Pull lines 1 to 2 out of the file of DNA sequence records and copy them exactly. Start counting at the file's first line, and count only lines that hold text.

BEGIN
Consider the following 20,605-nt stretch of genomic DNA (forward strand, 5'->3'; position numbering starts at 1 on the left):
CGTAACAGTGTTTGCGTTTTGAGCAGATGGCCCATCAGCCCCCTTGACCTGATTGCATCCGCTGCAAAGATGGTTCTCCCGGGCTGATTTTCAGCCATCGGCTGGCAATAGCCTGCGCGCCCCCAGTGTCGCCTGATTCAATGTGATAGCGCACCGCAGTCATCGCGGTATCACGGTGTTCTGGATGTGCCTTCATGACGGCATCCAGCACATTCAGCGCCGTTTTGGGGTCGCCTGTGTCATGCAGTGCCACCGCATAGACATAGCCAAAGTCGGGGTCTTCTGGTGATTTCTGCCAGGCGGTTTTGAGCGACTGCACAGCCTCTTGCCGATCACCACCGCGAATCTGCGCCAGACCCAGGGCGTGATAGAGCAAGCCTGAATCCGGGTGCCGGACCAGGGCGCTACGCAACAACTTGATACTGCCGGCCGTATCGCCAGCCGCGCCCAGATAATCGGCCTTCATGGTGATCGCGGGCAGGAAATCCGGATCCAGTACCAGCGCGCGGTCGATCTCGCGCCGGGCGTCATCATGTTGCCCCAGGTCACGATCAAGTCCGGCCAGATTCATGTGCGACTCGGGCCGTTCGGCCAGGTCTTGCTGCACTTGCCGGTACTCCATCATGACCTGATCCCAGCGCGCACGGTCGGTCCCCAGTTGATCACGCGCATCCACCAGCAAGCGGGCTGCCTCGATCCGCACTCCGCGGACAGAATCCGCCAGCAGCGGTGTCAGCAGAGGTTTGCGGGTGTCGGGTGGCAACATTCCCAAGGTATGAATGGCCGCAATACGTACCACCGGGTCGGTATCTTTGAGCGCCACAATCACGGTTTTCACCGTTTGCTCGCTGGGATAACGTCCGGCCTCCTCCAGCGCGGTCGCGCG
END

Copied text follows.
Consider the following 20,605-nt stretch of genomic DNA (forward strand, 5'->3'; position numbering starts at 1 on the left):
CGTAACAGTGTTTGCGTTTTGAGCAGATGGCCCATCAGCCCCCTTGACCTGATTGCATCCGCTGCAAAGATGGTTCTCCCGGGCTGATTTTCAGCCATCGGCTGGCAATAGCCTGCGCGCCCCCAGTGTCGCCTGATTCAATGTGATAGCGCACCGCAGTCATCGCGGTATCACGGTGTTCTGGATGTGCCTTCATGACGGCATCCAGCACATTCAGCGCCGTTTTGGGGTCGCCTGTGTCATGCAGTGCCACCGCATAGACATAGCCAAAGTCGGGGTCTTCTGGTGATTTCTGCCAGGCGGTTTTGAGCGACTGCACAGCCTCTTGCCGATCACCACCGCGAATCTGCGCCAGACCCAGGGCGTGATAGAGCAAGCCTGAATCCGGGTGCCGGACCAGGGCGCTACGCAACAACTTGATACTGCCGGCCGTATCGCCAGCCGCGCCCAGATAATCGGCCTTCATGGTGATCGCGGGCAGGAAATCCGGATCCAGTACCAGCGCGCGGTCGATCTCGCGCCGGGCGTCATCATGTTGCCCCAGGTCACGATCAAGTCCGGCCAGATTCATGTGCGACTCGGGCCGTTCGGCCAGGTCTTGCTGCACTTGCCGGTACTCCATCATGACCTGATCCCAGCGCGCACGGTCGGTCCCCAGTTGATCACGCGCATCCACCAGCAAGCGGGCTGCCTCGATCCGCACTCCGCGGACAGAATCCGCCAGCAGCGGTGTCAGCAGAGGTTTGCGGGTGTCGGGTGGCAACATTCCCAAGGTATGAATGGCCGCAATACGTACCACCGGGTCGGTATCTTTGAGCGCCACAATCACGGTTTTCACCGTTTGCTCGCTGGGATAACGTCCGGCCTCCTCCAGCGCGGTCGCGCG